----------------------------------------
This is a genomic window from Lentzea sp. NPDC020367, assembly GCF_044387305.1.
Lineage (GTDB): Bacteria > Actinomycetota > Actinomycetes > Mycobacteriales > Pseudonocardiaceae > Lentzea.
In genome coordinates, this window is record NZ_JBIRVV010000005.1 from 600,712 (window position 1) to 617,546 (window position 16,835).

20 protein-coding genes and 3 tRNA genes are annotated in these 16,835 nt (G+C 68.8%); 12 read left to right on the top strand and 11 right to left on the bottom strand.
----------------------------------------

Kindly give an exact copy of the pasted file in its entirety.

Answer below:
This is a genomic window from Lentzea sp. NPDC020367, assembly GCF_044387305.1.
Lineage (GTDB): Bacteria > Actinomycetota > Actinomycetes > Mycobacteriales > Pseudonocardiaceae > Lentzea.
In genome coordinates, this window is record NZ_JBIRVV010000005.1 from 600,712 (window position 1) to 617,546 (window position 16,835).

20 protein-coding genes and 3 tRNA genes are annotated in these 16,835 nt (G+C 68.8%); 12 read left to right on the top strand and 11 right to left on the bottom strand.